SAS software version 9.4 was used for statistical analysis. The sensitivity, specificity, positive predictive value (PPV), negative predictive value (NPV), and accuracy of 2-D SWE in detecting the different stages of liver fibrosis were calculated. The chi-square test was used to analyze the relationship between the stages of fibrosis as assessed by the two methods (2-D SWE and liver biopsy). Categorical variables are presented as percentages and continuous variables are reported as means, medians, and standard deviations (SD). Univariate analysis was performed, and box and whisker plots were created to investigate the association between mean liver stiffness (kPa) measured by elastography at different stages of fibrosis. P values under 0.05 were considered statistically significant.
Ninety-five patients were enrolled in the study, with a mean age of 30 years (range: 3–65 years). Fifteen out of 95 patients (16%) had hepatitis B/C, 61 patients (64%) had another liver disease, and 19 (20%) were donors for a liver transplants. The basic characteristics of the study patients are presented in Table 1.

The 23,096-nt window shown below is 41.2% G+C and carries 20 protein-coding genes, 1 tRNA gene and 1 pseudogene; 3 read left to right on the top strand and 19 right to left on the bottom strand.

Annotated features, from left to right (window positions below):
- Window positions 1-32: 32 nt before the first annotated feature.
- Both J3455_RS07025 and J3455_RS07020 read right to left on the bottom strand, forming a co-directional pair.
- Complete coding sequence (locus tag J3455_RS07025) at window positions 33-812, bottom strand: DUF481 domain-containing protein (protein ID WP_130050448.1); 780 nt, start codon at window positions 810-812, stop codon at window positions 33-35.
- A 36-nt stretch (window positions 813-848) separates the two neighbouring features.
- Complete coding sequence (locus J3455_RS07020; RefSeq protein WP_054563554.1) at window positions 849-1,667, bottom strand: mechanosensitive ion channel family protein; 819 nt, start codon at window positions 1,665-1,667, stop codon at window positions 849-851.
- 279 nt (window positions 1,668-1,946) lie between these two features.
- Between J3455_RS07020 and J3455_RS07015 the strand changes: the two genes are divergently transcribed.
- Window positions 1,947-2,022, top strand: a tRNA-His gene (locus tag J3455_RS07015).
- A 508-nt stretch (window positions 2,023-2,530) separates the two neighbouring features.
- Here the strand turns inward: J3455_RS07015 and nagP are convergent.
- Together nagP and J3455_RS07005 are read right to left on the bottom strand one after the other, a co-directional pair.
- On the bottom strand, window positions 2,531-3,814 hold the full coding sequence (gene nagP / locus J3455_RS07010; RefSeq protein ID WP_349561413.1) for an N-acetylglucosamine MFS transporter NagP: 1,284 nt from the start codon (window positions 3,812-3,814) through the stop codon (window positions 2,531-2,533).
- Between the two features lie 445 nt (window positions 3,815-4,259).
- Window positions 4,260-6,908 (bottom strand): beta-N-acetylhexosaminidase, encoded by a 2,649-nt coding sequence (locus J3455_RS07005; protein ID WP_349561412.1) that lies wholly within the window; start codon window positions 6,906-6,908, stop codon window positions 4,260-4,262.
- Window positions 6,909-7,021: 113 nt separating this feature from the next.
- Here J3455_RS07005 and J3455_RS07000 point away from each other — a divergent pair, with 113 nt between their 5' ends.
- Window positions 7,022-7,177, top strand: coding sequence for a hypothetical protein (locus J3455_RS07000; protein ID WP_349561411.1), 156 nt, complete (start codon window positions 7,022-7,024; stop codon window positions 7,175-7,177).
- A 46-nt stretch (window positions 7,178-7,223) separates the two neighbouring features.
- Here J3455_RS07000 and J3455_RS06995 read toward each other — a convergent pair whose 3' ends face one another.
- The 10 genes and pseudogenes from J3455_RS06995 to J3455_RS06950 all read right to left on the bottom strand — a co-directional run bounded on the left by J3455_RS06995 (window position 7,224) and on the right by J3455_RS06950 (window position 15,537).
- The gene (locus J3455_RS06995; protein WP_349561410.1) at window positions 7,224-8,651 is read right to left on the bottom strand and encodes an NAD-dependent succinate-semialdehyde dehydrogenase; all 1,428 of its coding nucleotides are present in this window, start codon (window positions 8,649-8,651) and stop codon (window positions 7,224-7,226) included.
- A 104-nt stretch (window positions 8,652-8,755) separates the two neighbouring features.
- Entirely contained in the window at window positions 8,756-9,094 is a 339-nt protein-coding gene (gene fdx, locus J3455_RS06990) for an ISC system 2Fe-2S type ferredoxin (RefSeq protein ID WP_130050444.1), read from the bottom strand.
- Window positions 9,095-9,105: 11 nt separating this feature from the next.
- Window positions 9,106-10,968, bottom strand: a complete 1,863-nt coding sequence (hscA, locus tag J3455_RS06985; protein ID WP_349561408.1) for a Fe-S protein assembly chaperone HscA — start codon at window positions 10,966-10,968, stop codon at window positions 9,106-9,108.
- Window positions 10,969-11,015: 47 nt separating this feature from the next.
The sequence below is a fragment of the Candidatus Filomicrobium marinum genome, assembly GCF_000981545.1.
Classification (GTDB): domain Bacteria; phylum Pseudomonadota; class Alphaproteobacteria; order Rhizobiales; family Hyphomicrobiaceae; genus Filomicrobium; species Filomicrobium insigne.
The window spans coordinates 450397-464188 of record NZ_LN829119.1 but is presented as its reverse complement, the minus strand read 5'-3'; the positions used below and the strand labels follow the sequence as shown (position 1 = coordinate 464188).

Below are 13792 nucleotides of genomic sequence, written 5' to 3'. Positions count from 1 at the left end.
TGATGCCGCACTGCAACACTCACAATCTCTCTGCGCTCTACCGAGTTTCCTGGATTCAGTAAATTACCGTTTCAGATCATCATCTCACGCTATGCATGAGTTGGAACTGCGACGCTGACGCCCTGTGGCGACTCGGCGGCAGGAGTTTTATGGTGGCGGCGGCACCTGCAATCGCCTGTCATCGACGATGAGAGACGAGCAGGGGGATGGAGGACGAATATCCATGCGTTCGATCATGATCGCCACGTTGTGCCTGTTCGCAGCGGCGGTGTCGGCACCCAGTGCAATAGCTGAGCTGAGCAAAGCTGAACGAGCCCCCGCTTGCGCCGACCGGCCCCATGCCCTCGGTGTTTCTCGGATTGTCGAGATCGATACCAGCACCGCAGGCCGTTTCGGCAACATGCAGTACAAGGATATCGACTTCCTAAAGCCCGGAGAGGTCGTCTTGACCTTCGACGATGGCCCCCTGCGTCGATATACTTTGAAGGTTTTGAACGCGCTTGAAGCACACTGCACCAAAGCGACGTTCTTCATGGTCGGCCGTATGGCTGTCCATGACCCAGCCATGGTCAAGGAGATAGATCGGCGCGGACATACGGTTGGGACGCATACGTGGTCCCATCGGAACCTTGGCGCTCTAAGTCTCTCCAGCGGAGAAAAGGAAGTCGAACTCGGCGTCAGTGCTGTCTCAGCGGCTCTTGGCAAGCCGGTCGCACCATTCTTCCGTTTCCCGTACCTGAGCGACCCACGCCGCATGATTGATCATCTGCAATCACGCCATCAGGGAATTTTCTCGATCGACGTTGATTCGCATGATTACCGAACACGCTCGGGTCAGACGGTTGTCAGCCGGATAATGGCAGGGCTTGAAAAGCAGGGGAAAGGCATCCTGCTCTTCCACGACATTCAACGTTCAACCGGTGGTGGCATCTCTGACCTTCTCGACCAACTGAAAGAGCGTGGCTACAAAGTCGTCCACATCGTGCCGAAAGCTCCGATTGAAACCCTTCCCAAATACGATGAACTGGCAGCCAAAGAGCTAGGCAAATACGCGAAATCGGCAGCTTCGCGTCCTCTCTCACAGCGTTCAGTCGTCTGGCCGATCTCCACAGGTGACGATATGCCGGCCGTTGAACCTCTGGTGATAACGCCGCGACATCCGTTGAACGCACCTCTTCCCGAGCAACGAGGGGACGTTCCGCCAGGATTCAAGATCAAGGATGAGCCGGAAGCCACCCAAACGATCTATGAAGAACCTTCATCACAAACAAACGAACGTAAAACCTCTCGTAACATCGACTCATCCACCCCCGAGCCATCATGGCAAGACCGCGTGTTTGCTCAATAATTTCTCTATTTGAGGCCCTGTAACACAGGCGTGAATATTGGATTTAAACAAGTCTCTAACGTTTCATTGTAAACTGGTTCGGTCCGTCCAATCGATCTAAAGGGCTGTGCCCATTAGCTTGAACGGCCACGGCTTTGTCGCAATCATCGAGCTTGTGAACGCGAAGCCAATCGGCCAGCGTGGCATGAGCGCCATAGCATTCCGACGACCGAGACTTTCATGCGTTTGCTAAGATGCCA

The mean liver stiffness measured by elastography in patients was 6.5 ± 0.19 kPa. The mean liver stiffness measured by elastography in patients with F0–F1, F2, F3, and F4 stage fibrosis was 5.39 ± 0.62 kPa, 7.32 ± 0.41 kPa, 8.46 ± 0.33 kPa, and 11.42 ± 2.8 kPa, respectively. We found a significant difference in the mean level of liver stiffness between the different stages of fibrosis (p < 0.0001, Table 2 and Figs. 2 and 3).
Additionally, the assessment of the accuracy of elastography in determining different stages of liver fibrosis showed that there is a significant relationship between the results from 2-D SWE and liver biopsy (p = 0.0001). Regarding the 2-D SWE fibrosis score, there are 57 patients (60%) with F0–F1 stage fibrosis, followed by F2 (23%) and F3 (11%). The sensitivity was 89.7%, 32.4%, 20.0%, and 33.3% for fibrosis stages F0–F1, F2, F3, and F4, respectively. The specificity was 60.7% for F0–F1, 82.7% for F2, 90.5% for F3, and 96.5% for F4. The accuracy was 72.6%, 63.1%, 83.1%, and 90.5%, respectively (Tables 3 and 4).